First Regional Air Monitoring Network “Meet and Greet” in Joppa Draws Packed House and Volunteers

by jim on December 10, 2019

A new regional air quality network bringing 21st Century science to some of Dallas’ most polluted neighborhoods had it’s official coming out party on December 5th in the former Freedman’s community of Joppa.

A community meeting at New Zion Missionary Baptist Church sponsored by Downwinders at Risk in association with Paul Quinn College and Habitat for Humanity drew a standing room only crowd.

Food from Jason’s, door prizes, and the opportunity for a Parkland Hospital health screening made the meeting into a real community event.

Residents got to see a monitor up close and hear a presentation by the University of Texas at Dallas graduate students building them for distribution over the next year. 11 of the monitors are due to be installed in Joppa, with another 11 installed in near-by Southern Dallas neighborhoods by Paul Quinn College. In total, over 100 are scheduled to be distributed from Plano to Fort Worth to Midlothian in the largest non-government network of its kind in Texas.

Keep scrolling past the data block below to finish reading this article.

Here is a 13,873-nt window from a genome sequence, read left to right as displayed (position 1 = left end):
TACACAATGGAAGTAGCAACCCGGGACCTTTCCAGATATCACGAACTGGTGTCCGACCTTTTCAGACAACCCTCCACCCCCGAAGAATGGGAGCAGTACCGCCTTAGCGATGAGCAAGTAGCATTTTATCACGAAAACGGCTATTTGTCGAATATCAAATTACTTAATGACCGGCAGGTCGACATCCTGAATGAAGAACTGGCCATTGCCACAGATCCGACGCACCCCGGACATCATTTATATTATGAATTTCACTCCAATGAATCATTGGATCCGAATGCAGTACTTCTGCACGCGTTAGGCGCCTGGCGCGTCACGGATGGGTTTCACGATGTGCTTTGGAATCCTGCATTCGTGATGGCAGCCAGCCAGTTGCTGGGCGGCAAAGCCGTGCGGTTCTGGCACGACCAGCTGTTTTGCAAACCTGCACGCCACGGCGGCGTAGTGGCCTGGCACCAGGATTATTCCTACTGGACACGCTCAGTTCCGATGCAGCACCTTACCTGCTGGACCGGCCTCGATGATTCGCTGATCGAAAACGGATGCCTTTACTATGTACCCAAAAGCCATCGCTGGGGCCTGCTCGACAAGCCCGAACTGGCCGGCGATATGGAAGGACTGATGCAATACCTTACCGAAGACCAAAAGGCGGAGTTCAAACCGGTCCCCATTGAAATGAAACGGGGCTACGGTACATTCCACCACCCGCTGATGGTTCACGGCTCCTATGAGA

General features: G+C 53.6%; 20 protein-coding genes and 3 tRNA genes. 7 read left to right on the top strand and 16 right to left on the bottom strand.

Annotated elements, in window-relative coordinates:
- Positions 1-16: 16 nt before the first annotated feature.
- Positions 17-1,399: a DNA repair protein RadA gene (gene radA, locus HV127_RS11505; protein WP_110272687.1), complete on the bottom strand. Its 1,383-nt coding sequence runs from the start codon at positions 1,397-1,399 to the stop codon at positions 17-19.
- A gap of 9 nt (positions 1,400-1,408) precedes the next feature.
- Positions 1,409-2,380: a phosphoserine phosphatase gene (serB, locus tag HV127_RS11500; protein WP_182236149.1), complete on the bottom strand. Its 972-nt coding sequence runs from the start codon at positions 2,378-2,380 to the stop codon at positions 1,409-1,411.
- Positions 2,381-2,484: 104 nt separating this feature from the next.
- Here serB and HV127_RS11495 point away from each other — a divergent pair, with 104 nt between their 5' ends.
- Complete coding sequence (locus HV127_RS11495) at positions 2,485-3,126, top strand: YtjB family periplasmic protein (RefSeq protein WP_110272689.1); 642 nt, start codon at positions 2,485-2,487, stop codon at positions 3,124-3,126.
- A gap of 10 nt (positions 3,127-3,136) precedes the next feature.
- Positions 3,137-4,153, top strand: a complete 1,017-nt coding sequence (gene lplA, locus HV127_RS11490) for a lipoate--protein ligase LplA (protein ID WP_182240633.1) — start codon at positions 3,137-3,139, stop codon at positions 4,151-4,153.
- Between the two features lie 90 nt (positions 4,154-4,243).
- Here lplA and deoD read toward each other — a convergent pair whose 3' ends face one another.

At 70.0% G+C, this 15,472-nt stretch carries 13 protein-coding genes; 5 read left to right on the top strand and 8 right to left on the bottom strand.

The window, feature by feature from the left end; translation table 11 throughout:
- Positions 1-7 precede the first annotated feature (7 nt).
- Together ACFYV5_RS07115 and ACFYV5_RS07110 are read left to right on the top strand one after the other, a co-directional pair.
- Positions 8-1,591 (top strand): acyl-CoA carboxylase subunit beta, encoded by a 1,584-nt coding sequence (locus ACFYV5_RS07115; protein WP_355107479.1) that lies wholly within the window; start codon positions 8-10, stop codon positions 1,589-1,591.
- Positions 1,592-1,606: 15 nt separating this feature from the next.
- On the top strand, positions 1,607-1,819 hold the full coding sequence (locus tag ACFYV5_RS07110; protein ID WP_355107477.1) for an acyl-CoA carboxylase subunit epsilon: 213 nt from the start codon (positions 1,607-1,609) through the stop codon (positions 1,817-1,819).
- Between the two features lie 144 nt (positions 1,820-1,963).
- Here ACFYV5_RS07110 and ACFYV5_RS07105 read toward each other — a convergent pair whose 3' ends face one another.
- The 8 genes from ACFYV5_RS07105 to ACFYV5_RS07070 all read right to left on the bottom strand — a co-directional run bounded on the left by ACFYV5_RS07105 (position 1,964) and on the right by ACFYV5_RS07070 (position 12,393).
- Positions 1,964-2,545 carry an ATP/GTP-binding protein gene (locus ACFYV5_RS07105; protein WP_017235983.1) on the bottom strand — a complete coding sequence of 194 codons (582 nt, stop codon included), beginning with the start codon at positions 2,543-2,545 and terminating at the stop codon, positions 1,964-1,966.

Joppa is surrounded by multiple sources of Particulate Matter air pollution, including a concrete batch plant, an asphalt batch plant, a Union Pacific railroad switch yard, Loop 12 and the Tamko asphalt shingle factory. Because of its compact size an relatively small population, it has the highest per capita air pollution burden in Dallas.

That’s why Downwinders chose to begin building its part of the network in Joppa. Thursday’s roll out was the first attempt to find hosts for the monitors among the neighborhood’s residents.

There were lots of questions and lots of enthusiasm. At least two Joppa residents didn’t need any more convincing and wanted to know how fast they could get a monitor at their house.

The answer is….soon. District 7 Council Member Adam Bazaldua is assisting the network in coordinating the electrical and internet connections we need for the “mothership” that carries the load for 10 smaller solar-powered and wireless sensors. A utility pole Downwinders bought from Oncor for that very purpose is only about 30 feet down the street road the New Zion Church where the meeting was taking place. All we need now are the connections.

Downwinders will be following up this meeting with door-to-door canvassing in Joppa and updates to everyone who signed-in. Meanwhile, we should be scheduling similar meetings in West Dallas and Midlothian after the first of the year.

After years of planning and preparation, we’re finally beginning to see the payoff of our vision. Thanks to all of our supporters for helping us achieve this first, but important milestone

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